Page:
One of the primitive ratios used to measure a company’s performance is the sales generated. Higher the sales better is the company. But this may not give a true picture. Company X may have sales of 10 Millions and Y may have sales of 20 Millions. X may have invested 1 Million on assets, and hence its ATR is 10. Y may have invested  5 Million. So, it’s ATR is 4. Thus, although Y has double the sales, it still may not be as efficient as X because it’s investment fetches 4 times sales, whereas X’s investment fetches 10 times sales. Thus, ATR may give you a better view as compared to the sales figure.

Generally, it is observed that companies with low-profit margins have higher Asset Turnover Ratio. This is because low-margin companies tend to focus more on volume rather than per unit profit. Hence, they use their investments more rigorously.

Disadvantages of Asset Turnover Ratio

ATR does not measure how well a company is earning profits. It only measures how well a company is generating sales. Higher sales may or may not get translated to increase in profits. This is where ATR differs from Return on Assets (ROE).


It is always advisable to compare ATRs of companies within the same sector. Also, ATR on its own may not be a holistic ratio. It must be used in combination with various other ratios to get a better picture of the functioning of a company.

Last updated on : November 7th, 2017
What’s your view on this? Share it in comments below.

Leave a Reply

How to Analyze and Improve Debtors Turnover …
  • Margin of Safety
  • Fixed Charge Coverage Ratio
    Fixed Charge Coverage Ratio
  • How to Analyze and Improve Asset Turnover Ratio?
    How to Analyze and Improve Asset Turnover …
  • Defensive Interval Ratio
    Defensive Interval Ratio
  • Subscribe to Blog via Email

    Enter your email address to subscribe to this blog and receive notifications of new posts by email.

    Join 122 other subscribers

    Recent Posts

    Find us on Facebook

    Related pages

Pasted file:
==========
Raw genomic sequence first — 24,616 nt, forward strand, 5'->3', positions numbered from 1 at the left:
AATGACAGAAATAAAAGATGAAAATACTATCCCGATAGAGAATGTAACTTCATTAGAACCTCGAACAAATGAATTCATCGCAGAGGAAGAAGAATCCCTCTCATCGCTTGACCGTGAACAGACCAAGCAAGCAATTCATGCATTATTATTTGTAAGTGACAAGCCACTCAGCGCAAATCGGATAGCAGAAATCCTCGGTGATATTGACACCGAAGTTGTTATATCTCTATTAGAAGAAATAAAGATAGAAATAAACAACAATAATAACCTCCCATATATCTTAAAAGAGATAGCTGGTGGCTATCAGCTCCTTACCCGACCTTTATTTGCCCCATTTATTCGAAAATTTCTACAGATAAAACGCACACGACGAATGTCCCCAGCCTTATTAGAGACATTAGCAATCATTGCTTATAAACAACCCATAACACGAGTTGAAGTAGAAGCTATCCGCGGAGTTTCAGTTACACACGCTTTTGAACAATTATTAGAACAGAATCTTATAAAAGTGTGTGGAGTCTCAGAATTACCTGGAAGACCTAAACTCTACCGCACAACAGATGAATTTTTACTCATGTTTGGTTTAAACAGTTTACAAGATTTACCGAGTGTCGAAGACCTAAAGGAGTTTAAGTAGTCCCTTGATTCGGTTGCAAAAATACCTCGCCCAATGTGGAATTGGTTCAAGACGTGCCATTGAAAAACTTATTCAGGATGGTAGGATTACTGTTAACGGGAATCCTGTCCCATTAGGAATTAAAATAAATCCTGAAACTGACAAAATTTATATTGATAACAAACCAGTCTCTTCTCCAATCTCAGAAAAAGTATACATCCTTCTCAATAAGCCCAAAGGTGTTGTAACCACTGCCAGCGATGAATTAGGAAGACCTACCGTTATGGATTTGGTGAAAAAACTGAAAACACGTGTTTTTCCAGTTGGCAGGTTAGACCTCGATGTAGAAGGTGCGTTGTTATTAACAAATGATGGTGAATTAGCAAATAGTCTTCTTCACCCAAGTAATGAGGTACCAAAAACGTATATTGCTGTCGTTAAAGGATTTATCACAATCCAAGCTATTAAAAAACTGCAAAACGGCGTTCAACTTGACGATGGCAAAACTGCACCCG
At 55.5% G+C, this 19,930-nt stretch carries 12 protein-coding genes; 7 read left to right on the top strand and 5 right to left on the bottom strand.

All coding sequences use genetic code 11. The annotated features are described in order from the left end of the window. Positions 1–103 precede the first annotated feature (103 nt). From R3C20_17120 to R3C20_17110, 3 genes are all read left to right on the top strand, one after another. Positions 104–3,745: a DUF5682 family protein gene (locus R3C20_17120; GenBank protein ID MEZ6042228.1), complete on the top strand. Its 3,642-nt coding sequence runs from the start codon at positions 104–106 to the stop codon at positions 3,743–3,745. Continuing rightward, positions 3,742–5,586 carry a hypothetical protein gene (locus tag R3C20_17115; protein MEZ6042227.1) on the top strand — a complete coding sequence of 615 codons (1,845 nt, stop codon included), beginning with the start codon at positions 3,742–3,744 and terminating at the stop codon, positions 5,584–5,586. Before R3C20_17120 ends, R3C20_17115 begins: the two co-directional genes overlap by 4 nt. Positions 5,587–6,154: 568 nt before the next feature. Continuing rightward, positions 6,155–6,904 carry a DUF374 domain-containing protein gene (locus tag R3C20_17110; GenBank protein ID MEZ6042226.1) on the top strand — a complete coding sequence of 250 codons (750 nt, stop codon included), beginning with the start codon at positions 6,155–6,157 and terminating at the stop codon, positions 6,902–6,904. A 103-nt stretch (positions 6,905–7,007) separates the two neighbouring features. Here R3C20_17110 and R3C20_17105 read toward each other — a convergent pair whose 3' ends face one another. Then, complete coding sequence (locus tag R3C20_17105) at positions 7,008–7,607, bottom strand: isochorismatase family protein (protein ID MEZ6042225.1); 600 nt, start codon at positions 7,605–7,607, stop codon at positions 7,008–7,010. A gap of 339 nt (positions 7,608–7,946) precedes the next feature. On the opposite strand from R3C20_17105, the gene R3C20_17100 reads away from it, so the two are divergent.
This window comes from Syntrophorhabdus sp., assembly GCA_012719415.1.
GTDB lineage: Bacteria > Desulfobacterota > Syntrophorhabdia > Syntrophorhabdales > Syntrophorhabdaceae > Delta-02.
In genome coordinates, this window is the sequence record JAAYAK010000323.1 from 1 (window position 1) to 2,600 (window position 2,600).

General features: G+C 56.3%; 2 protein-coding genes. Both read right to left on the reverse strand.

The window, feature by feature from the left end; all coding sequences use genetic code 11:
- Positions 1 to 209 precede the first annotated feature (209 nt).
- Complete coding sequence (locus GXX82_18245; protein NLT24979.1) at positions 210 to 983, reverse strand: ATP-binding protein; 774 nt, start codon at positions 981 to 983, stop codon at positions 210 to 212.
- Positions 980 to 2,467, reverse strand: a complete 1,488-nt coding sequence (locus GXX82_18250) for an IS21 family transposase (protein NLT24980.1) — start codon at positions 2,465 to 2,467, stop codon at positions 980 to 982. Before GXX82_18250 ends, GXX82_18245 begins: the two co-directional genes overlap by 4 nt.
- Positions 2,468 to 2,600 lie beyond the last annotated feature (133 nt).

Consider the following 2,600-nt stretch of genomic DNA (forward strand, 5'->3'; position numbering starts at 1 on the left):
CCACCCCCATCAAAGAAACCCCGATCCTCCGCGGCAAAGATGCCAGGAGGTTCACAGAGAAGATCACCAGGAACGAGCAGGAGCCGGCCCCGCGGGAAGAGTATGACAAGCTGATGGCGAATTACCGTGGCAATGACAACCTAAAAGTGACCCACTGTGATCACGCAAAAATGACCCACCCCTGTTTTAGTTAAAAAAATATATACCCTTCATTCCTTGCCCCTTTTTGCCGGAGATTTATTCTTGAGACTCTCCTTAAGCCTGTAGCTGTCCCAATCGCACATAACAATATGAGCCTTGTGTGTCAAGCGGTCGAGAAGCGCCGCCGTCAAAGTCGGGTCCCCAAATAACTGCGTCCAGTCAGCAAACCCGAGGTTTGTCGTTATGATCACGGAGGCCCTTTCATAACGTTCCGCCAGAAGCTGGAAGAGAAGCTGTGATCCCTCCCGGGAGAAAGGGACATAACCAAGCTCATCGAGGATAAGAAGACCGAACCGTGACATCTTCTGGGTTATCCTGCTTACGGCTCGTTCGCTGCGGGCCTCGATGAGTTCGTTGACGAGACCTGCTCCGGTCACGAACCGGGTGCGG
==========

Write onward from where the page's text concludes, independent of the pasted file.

disadvantages of leasing assetscost volume profit and break even analysiswhat is benchmarking in hrwhat is wealth maximization and profit maximizationcosting terminologyhow to figure out irrmaximizing profit formulalessor accounting for operating leasehow to classify fixed assetsrules for debit and credit in accountinglimitation of waccusance lc discountingdebtors collection periodimpairment fixed assetsdscr loancurrent asset divided by current liabilitiesmaximization of profitscallable sharescalculate debt coverage ratiowhat is bills of ladinglong term debt equationnet income ebitmarket to book ratio calculatorcgr share pricepayback method examplecalculating rocesimple mortgage and equitable mortgagecalculate credit saleswhat are some examples of variable expensesadvantages and disadvantages of equity capitaldisadvantages of preferred stockdebentures in accountingleasor vs leaseeinventory turnover ratio analysis interpretationroa return on assetsrevaluation surplus in balance sheetdebt financing advantages and disadvantageswhat is a current liabilities exampleswhat is sg&a in accountingcapital rationing calculatormeaning of capital rationingpercentage of sales forecasting methodmeaning of debitscoupon bond meaningdisadvantages of eoqcalculating benefit cost ratioconversion ratio for convertible bondsquick ratio analysis interpretationoperating asset turnover ratio interpretationnet present value and irrmanagerial accounting versus financial accountingpayback period formula exampleadvantages of npvmeaning of finance in hindidiluted earnings per share exampleideal ratio of debt equity ratiotypes of takeovershedging definition financecompute payback periodmarginal costing exampleswip inventoriesbutterfly straddlecalculate total asset turnoverformula for pay back periodnwc financecumulative meaning in marathitrade debtor daysdifference between cost accounting and financial accounting ppthow to calculate irr with different cash flowsdefine hypothecatedarbitrage pricing theory exampletotal contribution margin at the break even pointadvantages of variable costingcost ascertainmenttypes of ratio analysis in accountingrevaluation surpluspreference shares wikicredit card asset backed securitiesoperating leverage effect